Expert discusses field of flow cytometry 50 years after its invention
A pioneer in the field reflects on the history and future of flow cytometry on its 50th anniversary in an article in the journal Science.
J. Paul Robinson, The SVM Professor of Cytomics in Purdue's College of Veterinary Medicine and professor in Purdue's Weldon School of Biomedical Engineering, co-authored with National Institutes of Health senior scientist Mario Roederer the article "Flow Cytometry Strikes Gold" for the "History of Science" section in the journal. The feature appears on the 50th anniversary of the original publication in Science of the invention of the cell sorter, the start of flow cytometry.
Flow cytometry, which allows for measurement of multiple parameters and rapid analysis of individual cells within a liquid sample, has become a staple for biological research as well as clinical diagnostics, Robinson said.
"The invention of flow cytometry made possible many advances in immunology and cell biology and it is arguably a technology that has had one of the greatest impact on the biomedical field," said Robinson, who leads the Purdue University Cytometry Laboratories. It has rapidly advanced and expanded over the past 50 years. The number of simultaneous measurements that can be done on each cell has grown to more than 30, leading to a wealth of scientific data. Flow cytometry is now an industry worth more than $3 billion and its use has expanded into environmental sciences and the livestock industry."
For three decades Robinson's research has focused on the applications of flow cytometry and improvement to the technology.
"Several key technologies now well embedded within most clinical and research instruments were developed at Purdue, including the unique barcoded embedded file structure for profile management used for clinical analysis and high throughput screening using flow cytometry," he said. "Most recently we created a spectral detection and display technology that is currently licensed to Sony Corp. The spectral detection allows for differentiation of fluorescent molecules with nearly identical spectra that could not be measured on a regular flow cytometer, which opens new opportunities in cell biology."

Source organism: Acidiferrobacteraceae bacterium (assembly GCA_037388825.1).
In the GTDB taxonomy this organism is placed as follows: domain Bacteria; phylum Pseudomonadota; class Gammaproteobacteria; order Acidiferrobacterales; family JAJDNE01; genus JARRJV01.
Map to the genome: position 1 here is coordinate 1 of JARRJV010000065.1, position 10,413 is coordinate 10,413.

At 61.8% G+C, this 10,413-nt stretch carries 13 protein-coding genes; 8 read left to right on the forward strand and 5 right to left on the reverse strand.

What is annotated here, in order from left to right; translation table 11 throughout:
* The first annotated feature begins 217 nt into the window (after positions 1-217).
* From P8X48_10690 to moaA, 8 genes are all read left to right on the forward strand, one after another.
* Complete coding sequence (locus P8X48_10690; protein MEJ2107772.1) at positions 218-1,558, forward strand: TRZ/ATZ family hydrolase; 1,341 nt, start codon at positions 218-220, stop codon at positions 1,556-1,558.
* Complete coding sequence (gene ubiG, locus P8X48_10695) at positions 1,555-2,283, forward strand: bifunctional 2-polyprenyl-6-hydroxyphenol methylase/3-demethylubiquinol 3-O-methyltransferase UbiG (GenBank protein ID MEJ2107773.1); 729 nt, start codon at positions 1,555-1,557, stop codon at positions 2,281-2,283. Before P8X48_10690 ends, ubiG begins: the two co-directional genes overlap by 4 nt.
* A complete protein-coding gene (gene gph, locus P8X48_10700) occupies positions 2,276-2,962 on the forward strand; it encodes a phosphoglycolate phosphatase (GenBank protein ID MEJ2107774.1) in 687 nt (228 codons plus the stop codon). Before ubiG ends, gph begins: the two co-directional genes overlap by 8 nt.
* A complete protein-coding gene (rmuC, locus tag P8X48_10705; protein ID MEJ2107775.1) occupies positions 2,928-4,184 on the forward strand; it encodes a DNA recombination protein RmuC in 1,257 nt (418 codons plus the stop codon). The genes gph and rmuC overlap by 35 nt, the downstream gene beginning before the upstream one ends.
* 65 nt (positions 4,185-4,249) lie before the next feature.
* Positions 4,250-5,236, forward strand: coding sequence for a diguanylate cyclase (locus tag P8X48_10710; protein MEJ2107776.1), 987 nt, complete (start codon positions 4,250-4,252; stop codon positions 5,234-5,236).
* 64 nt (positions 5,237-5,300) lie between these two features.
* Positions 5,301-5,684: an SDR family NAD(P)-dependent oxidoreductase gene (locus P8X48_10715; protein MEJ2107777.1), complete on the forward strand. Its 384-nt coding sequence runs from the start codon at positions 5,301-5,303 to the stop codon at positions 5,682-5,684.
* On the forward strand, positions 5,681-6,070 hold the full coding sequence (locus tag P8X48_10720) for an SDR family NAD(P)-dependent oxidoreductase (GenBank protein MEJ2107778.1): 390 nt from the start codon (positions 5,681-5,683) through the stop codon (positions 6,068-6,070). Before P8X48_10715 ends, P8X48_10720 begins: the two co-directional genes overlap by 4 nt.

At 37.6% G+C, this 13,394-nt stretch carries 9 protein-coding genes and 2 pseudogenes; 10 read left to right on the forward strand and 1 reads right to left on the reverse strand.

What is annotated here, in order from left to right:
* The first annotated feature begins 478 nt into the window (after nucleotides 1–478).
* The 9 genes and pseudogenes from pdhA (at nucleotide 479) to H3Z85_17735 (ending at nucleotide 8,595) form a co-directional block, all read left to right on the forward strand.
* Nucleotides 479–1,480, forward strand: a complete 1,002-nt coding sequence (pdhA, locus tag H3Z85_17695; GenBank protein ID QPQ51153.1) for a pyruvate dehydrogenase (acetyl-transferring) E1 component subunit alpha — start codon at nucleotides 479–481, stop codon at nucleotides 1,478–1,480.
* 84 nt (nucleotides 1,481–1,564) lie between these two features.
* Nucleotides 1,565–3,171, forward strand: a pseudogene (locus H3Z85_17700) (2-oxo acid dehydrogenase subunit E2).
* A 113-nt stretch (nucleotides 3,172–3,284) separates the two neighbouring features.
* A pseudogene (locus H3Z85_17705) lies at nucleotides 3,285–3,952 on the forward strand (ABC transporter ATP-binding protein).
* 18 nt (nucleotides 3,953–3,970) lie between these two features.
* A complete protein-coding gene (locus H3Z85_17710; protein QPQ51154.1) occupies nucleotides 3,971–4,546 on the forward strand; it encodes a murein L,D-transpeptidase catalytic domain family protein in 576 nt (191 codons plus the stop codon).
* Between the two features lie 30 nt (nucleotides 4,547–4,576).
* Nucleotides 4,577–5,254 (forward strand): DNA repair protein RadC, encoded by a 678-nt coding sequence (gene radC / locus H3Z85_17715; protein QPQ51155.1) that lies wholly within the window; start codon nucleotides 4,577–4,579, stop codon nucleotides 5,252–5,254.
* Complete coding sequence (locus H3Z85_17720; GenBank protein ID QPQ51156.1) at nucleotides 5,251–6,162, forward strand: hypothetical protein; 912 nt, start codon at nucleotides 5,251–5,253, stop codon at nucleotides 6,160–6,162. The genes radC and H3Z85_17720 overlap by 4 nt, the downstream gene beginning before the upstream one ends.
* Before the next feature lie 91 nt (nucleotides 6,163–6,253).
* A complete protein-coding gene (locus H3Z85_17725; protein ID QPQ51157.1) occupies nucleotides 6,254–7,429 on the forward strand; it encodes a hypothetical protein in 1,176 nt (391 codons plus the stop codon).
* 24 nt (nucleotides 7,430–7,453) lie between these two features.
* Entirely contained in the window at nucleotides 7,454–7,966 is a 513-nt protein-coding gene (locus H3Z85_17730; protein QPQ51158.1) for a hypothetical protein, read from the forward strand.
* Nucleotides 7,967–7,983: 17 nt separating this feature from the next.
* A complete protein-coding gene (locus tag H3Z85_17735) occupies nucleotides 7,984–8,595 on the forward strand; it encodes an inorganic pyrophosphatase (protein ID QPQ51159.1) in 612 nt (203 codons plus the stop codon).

Purdue's Cytometry Laboratories also published the first methods manual for flow cytometry in 1989 and created Current Protocols in Cytometry in 1996, which includes more than 5,000 pages updated quarterly of all the known applications in the field, he said.
Mack Fulwyler is credited with creating the first flow cytometer in 1965 by combining inkjet technology invented by Richard Sweet in 1964 with an impedance-based blood cell counter invented by Wallace Coulter in 1953. The new technology allowed the physical separation of single cells and became known as cell sorting, Robinson said.
Coulter Corp. selected Purdue's Cytometry Laboratories in 1989 to be its primary alpha and beta testing laboratory. The corporation also helped Robinson receive the only remaining instrument built by Fulwyler.
The instrument, which Fulwyler built in 1967 and is a copy of the 1965 instrument, was given to Robinson by Boris Rotman of Brown University. Long after it had been installed in Rotman's lab in 1967 and Rotman had retired, Robinson reached out to him. Rotman, with the approval of the university's board of trustees, donated the instrument to Robinson's laboratory for safekeeping. Beckman Coulter, which had acquired the Coulter Corp., packed and shipped it safely to its destination, he said.
"I hope one day to donate it to a museum so that everyone can enjoy this piece of history," Robinson said.
J. P. Robinson et al. Flow cytometry strikes gold, Science (2015). DOI: 10.1126/science.aad6770